I believe it was Bertil Fox who mentioned his arms measured 16 inches when he was 16 years old, 17 inches when he was 17, and 18 inches when he was the ripe old age of 18. From there, I can’t quite remember how his growth accelerated, but I can certainly remember mine.
Using Bertil’s accomplishments as targets, I was able to duplicate his success all the way to 18 inches at age 18 before finally getting stuck.
I was a bit stumped by this plateau.
Up to that point, all I needed to do was keep increasing the weight I was curling and pushing by way of progressive resistance. I’d worked my way up to 80-pound dumbbell curls, 190-pound barbell curls, and dips between benches with seven 45-pound plates stacked on my lap before the gains fizzled out.
So how do you take a good arm and make it a freaky arm? In a curious stroke of “luck,” my elbows began to get really irritated, inflamed, and beat up from constantly trying to increase my poundages. This forced me to lighten up and start thinking about the muscles I was supposed to be training.
It worked, and I finally hit 19 inches.
Now, back in the day, the “be all, end all” was to have 20-inch arms. I would get there eventually, but it would take me another couple years of using less weight and better form, and generally being more creative in my approach. I’m pleased to say my arms finally got to 21 inches, which is where they sit today.
Although I don’t really train biceps too much nowadays as they’re a bit ahead of my triceps, allow me to show you some of the things that helped me get my arms from 18 to 21 inches.
Based on the messages I’ve been getting, I suspect many of you may have hit a sticking point with arms, so I’m hopeful you’ll find the following ideas as productive for you as they were for me.
For arm training, it’s all about the following:
- Train biceps and triceps together – maximize the pump
- Exercise sequence
- Controlled eccentrics and forceful contractions
- Short rest periods
Here’s why each is important:
Train biceps and triceps together.
There’s just something about achieving the maximum pump your arms are capable of. You’ll find no better way of doing this than by training biceps and triceps together.
- You can alternate a set of biceps with a set of triceps. For example, do a set of curls followed by a set of pushdowns. Keep this rotation going throughout your workout.
- You can alternate muscle group exercises. For example, you can do 4 sets of seated dumbbell curls, then 4 sets of bench dips, etc.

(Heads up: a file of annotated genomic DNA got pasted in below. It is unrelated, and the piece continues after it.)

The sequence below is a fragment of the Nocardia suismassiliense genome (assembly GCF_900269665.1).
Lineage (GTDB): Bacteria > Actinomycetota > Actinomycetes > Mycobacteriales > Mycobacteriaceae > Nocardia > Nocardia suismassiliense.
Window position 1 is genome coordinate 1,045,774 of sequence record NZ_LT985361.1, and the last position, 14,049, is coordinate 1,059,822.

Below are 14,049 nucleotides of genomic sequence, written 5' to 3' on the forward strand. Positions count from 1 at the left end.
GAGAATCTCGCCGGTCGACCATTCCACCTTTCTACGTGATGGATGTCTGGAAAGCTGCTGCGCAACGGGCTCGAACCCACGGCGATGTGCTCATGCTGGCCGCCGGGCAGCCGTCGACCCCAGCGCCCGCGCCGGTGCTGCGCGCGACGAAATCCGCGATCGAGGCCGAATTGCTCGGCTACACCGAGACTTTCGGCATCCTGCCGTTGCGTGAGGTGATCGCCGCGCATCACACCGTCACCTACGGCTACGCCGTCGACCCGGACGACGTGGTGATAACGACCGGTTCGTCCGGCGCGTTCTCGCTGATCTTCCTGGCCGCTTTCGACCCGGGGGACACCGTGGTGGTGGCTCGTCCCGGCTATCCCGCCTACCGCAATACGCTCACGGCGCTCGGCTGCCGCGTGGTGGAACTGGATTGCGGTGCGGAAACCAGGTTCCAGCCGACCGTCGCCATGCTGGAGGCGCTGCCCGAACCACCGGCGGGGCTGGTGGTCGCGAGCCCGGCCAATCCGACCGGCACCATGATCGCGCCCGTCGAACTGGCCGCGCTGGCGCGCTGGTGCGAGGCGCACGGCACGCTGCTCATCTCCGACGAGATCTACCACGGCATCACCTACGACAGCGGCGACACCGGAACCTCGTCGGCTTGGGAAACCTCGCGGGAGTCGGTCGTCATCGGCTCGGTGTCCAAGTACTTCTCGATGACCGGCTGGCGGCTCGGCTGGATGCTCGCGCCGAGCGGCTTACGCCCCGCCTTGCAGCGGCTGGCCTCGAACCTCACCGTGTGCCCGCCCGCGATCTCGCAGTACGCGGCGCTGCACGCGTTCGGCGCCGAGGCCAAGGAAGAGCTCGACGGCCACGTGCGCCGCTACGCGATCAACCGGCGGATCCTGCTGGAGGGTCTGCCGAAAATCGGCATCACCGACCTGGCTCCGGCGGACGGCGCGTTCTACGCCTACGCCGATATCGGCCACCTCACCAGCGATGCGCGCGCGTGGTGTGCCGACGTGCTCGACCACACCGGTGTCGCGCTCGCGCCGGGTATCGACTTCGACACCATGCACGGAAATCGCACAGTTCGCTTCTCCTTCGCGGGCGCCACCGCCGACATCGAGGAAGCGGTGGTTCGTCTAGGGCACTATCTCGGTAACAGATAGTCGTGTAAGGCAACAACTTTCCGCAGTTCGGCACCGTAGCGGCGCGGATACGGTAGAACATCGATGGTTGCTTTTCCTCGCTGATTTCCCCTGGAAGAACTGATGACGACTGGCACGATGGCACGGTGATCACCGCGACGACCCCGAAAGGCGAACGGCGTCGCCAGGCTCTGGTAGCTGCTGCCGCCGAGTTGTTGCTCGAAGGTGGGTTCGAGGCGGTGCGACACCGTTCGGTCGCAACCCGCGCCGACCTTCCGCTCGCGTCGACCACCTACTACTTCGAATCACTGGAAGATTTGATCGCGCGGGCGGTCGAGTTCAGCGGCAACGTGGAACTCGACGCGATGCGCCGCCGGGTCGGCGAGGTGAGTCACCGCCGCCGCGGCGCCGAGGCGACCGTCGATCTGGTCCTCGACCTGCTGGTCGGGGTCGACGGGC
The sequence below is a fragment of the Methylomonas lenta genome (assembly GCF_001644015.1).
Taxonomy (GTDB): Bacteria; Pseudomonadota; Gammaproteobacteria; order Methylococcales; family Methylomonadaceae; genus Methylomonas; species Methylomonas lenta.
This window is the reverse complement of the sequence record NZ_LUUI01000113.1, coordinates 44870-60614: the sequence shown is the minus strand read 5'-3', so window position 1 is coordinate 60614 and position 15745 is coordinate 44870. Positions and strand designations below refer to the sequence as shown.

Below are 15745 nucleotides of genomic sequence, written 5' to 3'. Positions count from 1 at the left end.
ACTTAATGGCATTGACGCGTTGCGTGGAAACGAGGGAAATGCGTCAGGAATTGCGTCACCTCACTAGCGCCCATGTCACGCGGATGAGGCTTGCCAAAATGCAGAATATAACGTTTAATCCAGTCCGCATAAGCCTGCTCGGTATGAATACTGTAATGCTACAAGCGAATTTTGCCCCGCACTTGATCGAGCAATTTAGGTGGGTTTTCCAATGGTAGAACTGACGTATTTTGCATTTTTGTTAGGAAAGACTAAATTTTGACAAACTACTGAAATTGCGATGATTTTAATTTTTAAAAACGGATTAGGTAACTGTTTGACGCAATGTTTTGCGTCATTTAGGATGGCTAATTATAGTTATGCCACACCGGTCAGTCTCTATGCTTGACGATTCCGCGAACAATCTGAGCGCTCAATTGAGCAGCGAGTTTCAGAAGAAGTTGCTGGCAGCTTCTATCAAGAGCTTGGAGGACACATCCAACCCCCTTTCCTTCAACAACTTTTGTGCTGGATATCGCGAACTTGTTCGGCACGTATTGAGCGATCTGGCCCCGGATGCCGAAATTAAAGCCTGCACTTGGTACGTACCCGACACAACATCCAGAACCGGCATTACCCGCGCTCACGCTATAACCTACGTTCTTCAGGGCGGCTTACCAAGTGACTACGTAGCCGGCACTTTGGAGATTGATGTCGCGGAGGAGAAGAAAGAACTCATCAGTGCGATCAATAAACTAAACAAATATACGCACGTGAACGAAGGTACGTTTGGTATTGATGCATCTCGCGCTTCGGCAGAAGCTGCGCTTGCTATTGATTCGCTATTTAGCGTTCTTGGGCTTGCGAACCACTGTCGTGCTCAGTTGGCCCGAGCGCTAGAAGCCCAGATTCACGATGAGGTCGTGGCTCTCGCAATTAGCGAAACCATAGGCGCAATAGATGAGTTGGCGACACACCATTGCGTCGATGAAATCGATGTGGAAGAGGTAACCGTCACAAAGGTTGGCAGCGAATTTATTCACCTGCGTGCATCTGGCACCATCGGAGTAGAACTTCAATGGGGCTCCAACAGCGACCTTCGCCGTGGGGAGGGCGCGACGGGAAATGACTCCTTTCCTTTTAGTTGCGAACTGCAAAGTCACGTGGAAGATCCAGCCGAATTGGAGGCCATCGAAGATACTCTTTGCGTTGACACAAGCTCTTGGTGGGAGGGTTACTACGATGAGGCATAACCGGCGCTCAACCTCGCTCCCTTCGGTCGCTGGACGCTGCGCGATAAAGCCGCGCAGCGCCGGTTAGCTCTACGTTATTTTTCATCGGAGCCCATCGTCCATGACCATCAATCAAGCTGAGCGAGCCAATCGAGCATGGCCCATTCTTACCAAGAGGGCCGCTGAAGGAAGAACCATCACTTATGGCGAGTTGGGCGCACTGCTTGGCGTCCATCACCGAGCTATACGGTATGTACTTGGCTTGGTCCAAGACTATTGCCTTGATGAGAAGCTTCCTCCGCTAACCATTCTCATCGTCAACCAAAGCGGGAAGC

- You can also just do “straight through” training; do all of your biceps work, then all of your triceps work.
I prefer to use a combination of the above, although if I had to pick a favorite, it would be alternating a set for biceps with a set for triceps.
Exercise Sequence – Biceps
Train your brachialis first.
Pay respect to the brachialis, the forgotten muscle! Make this often-overlooked muscle found between the biceps and triceps a priority! I call this the “Lee Priest” muscle because his was always so pronounced.
One of the things you learn about bodybuilding is that a lot of it is creating an illusion. Training your brachialis is a great way to help “project” a massive arm because as the brachialis develops, it actually pushes your biceps and triceps further away from one another, making for a wider-appearing arm.
There are a number of different exercises you can use to hit your brachialis:
- Cross body hammer curls (my favorite)
- Regular hammer curls (close second)
- Reverse grip barbell or EZ bar curls (very good)
- Hammer curls with a rope on a low pulley (use sparingly)
I want you to start your workouts with one of the above, preferably one of the first two listed.
Here’s another key: Grip the dumbbell as hard as you can throughout the rep. I got this arm development tip from Jim Seitzer back when he was assisting Mike Francois. Jim told me this was key to getting past arm training ruts, but like so many training tips from the trenches he couldn’t explain why.
See the video below for execution of the cross body hammer curl:
Train your lower biceps second.
Picture someone like Vince Taylor who has full lower biceps right down to his elbow and I can guarantee you that person’s arms look mammoth. I’m not saying you can isolate the lower biceps from the rest of the biceps during a curl. However, I am saying that there are movements that, when done correctly, will definitely drive blood to that area and work it that much harder.
For instance, preacher curls have always been the favorite of all time greats like Larry Scott, the king of full, long, biceps.
Here are some options:
- EZ bar, dumbbell, or barbell preacher curls
- Any hammer curl where you let the arm fully extend at the bottom